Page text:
People ask me if we're settling in and I have to pause a moment before I respond. Settling in? With two small children and a 200-year-old farmhouse to renovate and winter approaching (without appropriate winter clothing) and our dearest friends and all that's familiar some 3,000 miles away? No. No, we are not yet settling in. I do not imagine it will feel like we are settling in for many months to come. Though the boxes will be unpacked and the barn will be cleaned out and the rooms, one by one, will be repainted and re-patched and repaired. Instead I respond, "Day by day". My expectations have downshifted. Just put one foot in front of the other each day. And that seems to be working today so I'm going with it. I think of that Arthur Ashe quote:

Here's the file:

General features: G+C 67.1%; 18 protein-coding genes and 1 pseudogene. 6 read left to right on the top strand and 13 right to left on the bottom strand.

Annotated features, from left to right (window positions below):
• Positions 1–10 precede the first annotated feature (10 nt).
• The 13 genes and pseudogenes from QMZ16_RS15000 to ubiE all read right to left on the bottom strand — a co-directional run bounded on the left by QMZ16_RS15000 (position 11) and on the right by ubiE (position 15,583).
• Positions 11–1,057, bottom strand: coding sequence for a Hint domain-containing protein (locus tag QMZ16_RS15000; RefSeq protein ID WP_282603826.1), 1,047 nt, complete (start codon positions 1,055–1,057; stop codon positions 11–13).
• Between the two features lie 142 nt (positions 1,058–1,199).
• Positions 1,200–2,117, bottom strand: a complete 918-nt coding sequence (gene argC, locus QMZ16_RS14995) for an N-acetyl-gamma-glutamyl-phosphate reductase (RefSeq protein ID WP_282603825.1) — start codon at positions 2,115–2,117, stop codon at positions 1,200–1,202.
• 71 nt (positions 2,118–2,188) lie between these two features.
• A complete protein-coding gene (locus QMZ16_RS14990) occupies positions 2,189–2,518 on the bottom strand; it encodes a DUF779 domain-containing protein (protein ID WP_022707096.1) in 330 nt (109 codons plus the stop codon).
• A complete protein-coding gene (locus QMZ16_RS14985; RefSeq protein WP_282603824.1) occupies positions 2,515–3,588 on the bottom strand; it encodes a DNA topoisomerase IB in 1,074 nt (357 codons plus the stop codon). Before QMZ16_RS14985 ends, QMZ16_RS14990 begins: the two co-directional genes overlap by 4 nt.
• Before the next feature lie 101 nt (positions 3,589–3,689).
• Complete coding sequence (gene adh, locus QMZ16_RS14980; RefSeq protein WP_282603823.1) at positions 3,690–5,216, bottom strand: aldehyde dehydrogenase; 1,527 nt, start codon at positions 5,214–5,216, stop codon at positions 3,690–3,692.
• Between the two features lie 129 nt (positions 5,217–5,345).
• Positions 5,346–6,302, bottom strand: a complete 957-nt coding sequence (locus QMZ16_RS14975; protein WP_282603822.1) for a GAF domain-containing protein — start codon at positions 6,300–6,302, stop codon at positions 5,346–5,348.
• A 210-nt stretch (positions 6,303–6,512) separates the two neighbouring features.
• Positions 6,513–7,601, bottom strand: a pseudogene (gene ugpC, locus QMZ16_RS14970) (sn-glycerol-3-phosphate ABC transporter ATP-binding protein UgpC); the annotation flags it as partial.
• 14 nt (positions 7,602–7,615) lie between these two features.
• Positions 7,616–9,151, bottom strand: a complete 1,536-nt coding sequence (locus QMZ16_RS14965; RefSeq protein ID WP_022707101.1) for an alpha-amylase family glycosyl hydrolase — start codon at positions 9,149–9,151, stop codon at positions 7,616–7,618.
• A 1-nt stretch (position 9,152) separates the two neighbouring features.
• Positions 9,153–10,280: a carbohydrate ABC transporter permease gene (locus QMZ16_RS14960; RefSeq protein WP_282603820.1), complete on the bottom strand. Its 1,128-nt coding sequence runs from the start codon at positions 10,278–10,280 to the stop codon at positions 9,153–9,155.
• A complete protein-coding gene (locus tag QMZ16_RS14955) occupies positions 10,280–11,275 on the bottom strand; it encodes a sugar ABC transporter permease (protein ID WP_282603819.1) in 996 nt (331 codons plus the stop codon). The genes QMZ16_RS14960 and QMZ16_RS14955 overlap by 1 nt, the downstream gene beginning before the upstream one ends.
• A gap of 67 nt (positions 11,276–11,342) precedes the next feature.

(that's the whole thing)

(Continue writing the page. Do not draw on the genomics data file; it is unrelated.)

Start where you are. Use what you have. Do what you can.

But the thing I've identified as the most important in our journey from urban CA to rural NY is not the appropriate clothing for winter, the pacing of our newly painted rooms, the long list of things we will change in our old farmhouse as the years go by, or even the pacing of caring for small children, working, moving across the country and suddenly owning a home. It's not any one of these things that pushed our October into a state of overwhelm and sadness and ache. Instead, it was the culmination of all these things all at once. The pile up.